Zacchaeus teaches us how to respond when Jesus “comes under our roof” – the roof of our churches in the Sacrifice of the Mass, and the roof of our hearts in Holy Communion. Jesus comes to us in our need and in our poverty for His love, and this bears the fruit of making us attentive to the needs of others. Love for the poor is the great sign of having encountered God’s love for us in our poverty.
The Catholic Church in the United States has a proud record of love for the unborn. It is one of the brightest lights bearing witness to our encounter with Christ, first in Baptism and then regularly in Holy Communion, during which we confess our unworthiness that He should come under our roof.
The I Shall Give Half campaign is an opportunity for us to coordinate our efforts in loving the poorest and most vulnerable among us – the unborn – and to bear witness to the new perspective of our faith, to God’s own hierarchy of values. Let us remember that Jesus takes personally every act of love that we show to those who are truly the least of those to whom He has united Himself: “Amen, I say to you, whatever you did for one of these least brothers of mine, you did for me” (Matt. 25:40).
The I Shall Give Half campaign is a great opportunity for Catholics in Idaho to contribute to making that light shine even brighter as a sign to the world that Jesus’ words about Zacchaeus echo through the centuries. That is the fourth point of the relevance of the story of Zacchaeus for us today: “Today salvation has come to this house.” (Luke 19:9).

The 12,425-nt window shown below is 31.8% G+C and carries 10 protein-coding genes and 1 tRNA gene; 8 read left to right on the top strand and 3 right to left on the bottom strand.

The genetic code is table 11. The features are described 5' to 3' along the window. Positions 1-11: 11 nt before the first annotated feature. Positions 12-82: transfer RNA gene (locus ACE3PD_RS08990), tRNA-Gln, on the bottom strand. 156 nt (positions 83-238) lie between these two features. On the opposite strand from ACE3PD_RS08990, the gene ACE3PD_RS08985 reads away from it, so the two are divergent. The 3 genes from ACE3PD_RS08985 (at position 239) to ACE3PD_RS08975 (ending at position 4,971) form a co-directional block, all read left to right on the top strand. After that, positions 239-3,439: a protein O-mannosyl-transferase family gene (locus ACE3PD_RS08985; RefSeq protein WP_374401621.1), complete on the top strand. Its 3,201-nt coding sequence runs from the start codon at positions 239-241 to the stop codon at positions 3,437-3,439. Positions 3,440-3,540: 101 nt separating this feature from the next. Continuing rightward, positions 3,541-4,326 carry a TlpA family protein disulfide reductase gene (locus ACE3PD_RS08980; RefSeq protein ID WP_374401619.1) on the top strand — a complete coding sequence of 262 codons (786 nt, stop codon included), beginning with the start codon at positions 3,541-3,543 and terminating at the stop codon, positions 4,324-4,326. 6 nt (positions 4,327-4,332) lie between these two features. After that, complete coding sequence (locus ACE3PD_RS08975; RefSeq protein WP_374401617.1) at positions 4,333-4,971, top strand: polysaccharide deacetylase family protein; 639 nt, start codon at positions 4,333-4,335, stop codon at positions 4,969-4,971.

Finally, the Holy Spirit always provides for the needs of the Church. He bestows gifts that are suited to address those needs. He has been very generous in moving the hearts of men and women to do what they can to protect the lives of the unborn threatened by abortion. While all are called to the pro-life apostolate through prayer and bearing witness to our faith in the God of life, some among us receive a further call to be on the frontlines in the war between the culture of life and the culture of death. We can help those on the frontlines be more effective in their mission by providing financial support.
The spirit of the I Shall Give Half campaign is really the Holy Spirit, Who appeals to those who do not need all of their stimulus money to donate what they can to support those for whom the same Holy Spirit is prompting to wage the battle for life on many fronts.